To the editor,
The case-control study by Oh J. et al. [1
] analyzing the association between nontuberculous mycobacterial pulmonary disease (NTM-PD) and serum A, D, E, and B12
vitamin status found that vitamin A deficiency (defined as serum vitamin A < 1.05 μmol/L) was strongly associated with NTM-PD as compared to controls. However, no controls had vitamin A, E, or B12
deficiencies. Apparently NTM-PD cases were more likely to have vitamin A deficiency than controls (11 cases or 7.3% vs. 0 controls or 0%, respectively) and also more likely to be underweight (25 cases or 16.7% vs. 4 controls or 2.7%, respectively) in the univariable analysis shown in Tables 1 and 2 (p
-values < 0.01). The rate of vitamin D deficiency was similar in both groups (p
-value = 0.908). The lack of controls with vitamin deficiencies (except for vitamin D) and the small number of underweight controls (n
= 4) represent a major limitation in this study and one wonders how the sample size was calculated.
Table 2 shows estimates from a multivariable logistic regression, but it is not clear whether the odds ratios shown were obtained after adjusting for other covariables related with vitamin A including BMI, albumin, total cholesterol, and alanine aminotransferase. This is important particularly for BMI because it showed the strongest positive correlation coefficient with vitamin A (0.367; Table 3). Therefore, BMI is a major confounding variable in the logistic regression analysis on the association between vitamin A deficiency and NTM-PD.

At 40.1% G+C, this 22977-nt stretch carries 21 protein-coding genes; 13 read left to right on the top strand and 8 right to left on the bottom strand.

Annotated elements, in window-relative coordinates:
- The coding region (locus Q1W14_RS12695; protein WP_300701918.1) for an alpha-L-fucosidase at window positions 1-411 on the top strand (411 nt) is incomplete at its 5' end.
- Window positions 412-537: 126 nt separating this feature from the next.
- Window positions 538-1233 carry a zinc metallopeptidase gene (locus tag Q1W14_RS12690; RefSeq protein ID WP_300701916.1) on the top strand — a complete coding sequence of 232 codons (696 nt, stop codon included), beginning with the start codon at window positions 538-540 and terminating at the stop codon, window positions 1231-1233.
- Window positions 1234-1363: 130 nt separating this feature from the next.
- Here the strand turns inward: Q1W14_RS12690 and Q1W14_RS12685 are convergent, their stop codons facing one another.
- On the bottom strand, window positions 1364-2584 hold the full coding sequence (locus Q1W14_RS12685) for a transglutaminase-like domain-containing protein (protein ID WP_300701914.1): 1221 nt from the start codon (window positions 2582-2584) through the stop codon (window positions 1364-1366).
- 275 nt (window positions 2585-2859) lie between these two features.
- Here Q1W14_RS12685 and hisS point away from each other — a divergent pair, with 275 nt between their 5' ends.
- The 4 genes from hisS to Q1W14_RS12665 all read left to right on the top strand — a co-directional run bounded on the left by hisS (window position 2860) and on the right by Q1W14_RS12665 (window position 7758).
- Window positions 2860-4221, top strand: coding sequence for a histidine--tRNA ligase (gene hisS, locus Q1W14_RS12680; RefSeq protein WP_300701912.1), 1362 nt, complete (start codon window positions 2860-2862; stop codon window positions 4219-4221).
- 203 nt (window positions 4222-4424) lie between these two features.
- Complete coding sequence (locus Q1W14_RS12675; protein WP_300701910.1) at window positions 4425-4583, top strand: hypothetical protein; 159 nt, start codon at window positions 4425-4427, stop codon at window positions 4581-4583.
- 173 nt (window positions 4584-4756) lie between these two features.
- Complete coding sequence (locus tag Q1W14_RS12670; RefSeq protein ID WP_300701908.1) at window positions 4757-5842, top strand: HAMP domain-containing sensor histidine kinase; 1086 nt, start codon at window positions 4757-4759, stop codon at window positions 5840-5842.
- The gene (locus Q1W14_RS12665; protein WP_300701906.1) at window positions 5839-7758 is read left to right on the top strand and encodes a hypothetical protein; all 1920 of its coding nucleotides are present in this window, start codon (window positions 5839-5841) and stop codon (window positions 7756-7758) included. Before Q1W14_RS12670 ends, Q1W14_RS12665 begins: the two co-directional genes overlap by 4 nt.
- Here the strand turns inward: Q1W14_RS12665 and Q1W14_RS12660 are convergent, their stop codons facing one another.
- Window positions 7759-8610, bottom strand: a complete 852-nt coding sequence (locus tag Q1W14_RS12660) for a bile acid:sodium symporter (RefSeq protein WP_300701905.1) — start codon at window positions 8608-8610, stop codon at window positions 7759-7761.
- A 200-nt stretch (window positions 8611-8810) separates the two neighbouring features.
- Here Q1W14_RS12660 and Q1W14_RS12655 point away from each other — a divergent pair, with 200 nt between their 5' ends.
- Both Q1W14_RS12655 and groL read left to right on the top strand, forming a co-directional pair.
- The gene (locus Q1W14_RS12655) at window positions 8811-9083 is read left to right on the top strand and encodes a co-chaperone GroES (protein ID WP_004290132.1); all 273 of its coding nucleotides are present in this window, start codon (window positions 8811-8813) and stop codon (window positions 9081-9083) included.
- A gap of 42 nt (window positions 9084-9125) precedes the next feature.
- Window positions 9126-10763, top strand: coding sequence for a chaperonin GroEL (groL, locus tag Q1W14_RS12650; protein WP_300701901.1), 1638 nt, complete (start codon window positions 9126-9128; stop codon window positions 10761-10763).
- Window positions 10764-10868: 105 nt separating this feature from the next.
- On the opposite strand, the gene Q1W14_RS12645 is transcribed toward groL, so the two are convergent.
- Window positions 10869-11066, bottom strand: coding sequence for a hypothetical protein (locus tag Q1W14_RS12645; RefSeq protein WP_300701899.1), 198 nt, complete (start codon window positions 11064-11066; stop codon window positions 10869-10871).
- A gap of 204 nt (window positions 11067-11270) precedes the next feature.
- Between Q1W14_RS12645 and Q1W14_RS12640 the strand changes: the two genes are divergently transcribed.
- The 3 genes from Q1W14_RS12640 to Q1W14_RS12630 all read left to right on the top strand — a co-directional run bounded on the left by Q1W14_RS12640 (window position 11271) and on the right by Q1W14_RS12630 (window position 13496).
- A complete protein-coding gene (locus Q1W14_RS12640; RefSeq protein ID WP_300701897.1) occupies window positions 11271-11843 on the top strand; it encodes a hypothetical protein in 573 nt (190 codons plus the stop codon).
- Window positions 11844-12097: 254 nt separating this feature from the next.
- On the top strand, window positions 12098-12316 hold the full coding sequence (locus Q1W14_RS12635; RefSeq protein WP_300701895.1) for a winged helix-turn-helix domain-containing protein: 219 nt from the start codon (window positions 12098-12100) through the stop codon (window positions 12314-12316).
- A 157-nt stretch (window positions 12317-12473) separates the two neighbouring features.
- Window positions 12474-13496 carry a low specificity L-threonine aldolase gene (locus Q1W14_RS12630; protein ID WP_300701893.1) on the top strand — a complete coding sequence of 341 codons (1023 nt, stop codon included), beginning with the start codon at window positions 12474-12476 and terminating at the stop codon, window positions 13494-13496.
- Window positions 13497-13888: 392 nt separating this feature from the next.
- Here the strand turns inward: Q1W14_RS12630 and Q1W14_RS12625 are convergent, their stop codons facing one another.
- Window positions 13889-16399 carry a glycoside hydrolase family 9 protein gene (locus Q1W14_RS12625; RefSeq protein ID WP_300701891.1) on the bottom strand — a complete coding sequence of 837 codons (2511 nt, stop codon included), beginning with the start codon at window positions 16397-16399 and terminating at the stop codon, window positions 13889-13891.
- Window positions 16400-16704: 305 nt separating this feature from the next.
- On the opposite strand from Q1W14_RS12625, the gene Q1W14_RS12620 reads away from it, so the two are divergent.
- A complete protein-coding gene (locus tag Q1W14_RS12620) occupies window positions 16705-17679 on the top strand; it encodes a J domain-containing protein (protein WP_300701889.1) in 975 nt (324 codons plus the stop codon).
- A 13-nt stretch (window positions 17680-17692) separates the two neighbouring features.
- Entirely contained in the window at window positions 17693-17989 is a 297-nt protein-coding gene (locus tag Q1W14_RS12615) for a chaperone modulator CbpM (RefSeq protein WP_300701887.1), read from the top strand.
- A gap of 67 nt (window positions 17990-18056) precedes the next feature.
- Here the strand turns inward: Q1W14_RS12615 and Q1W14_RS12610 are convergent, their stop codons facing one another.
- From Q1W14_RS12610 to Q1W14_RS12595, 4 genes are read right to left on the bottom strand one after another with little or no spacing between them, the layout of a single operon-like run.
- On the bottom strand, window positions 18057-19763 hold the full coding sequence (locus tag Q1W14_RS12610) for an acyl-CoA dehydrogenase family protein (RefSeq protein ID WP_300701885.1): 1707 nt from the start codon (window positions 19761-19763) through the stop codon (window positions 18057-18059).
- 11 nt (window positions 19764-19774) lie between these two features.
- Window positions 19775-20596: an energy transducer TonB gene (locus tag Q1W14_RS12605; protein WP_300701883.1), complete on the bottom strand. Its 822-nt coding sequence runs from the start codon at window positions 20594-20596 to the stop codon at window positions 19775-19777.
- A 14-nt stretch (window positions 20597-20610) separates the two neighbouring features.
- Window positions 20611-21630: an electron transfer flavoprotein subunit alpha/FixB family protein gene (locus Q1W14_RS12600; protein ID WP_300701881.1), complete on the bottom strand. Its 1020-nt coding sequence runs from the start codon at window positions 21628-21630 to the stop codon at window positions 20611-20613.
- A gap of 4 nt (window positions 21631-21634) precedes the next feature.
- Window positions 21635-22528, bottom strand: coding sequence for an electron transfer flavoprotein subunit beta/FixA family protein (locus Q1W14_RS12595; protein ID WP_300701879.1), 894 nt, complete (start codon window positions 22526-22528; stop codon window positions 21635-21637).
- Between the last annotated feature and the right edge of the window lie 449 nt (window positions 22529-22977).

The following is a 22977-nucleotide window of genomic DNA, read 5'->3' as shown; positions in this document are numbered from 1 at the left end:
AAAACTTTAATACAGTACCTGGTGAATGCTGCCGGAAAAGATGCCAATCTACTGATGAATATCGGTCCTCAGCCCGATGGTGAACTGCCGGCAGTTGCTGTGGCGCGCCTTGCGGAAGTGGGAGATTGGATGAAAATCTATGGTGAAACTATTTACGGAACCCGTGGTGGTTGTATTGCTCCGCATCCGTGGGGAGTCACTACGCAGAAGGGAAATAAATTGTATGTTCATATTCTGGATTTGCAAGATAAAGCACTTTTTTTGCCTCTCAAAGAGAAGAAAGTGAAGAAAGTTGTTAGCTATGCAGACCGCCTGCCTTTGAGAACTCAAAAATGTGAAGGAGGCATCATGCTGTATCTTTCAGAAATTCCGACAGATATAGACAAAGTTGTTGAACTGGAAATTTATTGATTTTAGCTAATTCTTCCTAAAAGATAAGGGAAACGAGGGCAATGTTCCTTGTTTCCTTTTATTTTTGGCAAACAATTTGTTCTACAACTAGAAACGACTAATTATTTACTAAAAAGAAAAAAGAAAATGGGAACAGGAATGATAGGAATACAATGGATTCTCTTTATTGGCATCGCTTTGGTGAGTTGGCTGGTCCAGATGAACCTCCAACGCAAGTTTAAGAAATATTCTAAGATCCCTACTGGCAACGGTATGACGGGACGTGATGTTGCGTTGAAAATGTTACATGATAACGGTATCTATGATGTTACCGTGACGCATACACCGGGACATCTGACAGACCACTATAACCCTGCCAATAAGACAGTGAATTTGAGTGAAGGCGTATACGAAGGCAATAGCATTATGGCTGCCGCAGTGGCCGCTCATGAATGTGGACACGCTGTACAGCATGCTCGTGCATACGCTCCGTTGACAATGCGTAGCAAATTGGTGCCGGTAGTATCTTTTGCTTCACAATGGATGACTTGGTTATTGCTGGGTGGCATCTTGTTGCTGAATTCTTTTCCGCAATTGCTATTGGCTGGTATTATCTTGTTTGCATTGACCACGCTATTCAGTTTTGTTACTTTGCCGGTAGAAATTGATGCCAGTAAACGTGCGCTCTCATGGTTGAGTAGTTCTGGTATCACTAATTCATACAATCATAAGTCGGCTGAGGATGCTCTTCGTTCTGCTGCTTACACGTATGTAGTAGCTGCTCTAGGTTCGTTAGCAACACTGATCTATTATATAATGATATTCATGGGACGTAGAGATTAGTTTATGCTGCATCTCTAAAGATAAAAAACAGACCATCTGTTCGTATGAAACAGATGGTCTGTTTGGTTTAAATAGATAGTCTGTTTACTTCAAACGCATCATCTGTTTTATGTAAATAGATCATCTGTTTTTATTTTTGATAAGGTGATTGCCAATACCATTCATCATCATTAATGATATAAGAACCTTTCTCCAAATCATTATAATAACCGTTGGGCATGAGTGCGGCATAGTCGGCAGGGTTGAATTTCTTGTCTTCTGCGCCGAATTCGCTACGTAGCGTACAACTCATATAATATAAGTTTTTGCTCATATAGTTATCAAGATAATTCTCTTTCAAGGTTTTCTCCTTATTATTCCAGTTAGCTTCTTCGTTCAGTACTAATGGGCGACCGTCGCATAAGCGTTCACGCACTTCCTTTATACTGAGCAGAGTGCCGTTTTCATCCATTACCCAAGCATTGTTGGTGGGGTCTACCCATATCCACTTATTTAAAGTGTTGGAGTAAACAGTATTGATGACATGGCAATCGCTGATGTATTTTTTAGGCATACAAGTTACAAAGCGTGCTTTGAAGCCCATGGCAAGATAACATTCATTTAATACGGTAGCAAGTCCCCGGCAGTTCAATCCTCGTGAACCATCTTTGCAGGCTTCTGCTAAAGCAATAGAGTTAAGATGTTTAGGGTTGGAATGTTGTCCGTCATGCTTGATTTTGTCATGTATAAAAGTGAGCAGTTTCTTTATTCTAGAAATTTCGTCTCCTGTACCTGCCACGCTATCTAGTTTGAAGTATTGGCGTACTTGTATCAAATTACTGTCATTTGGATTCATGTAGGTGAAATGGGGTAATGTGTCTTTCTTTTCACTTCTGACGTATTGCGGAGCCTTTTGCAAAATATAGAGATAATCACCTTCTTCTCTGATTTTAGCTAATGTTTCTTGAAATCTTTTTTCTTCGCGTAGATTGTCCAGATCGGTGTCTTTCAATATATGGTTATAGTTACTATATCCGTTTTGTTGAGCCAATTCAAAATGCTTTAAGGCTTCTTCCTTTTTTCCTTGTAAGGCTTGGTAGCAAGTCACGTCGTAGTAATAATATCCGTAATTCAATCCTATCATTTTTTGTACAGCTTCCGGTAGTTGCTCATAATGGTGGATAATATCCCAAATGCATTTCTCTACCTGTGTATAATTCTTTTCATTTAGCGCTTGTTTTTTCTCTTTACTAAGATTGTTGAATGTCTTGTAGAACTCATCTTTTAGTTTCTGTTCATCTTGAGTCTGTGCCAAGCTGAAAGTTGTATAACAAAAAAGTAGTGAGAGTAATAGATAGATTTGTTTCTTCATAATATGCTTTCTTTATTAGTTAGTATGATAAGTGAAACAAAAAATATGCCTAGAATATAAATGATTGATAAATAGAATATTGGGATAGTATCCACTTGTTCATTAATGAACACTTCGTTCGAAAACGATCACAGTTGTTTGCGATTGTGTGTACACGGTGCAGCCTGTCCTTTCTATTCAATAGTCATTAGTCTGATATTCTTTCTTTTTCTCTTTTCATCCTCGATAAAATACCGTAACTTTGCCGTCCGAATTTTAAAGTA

Due to the fact that in the univariable analysis low BMI was associated with NTM-PD in this study and other studies [2
] and the fact that there were no controls with vitamin A deficiency, an approach to confirm whether there is a linear relationship between vitamin A concentrations and NTM-PD would be to perform a multivariable analysis restricted to people with BMI ≥ 18.5. Analysis by NTM species would also be important to establish which specific species, if any, are associated with vitamin A blood concentrations. Furthermore, treatment outcome apparently was not analyzed using multivariable analysis, which represents another limitation in this study. Even if no variables were statistically associated with treatment outcome in the univariable analysis, those with p
-values within the borderline of statistical significance may become significant in a multivariable analysis.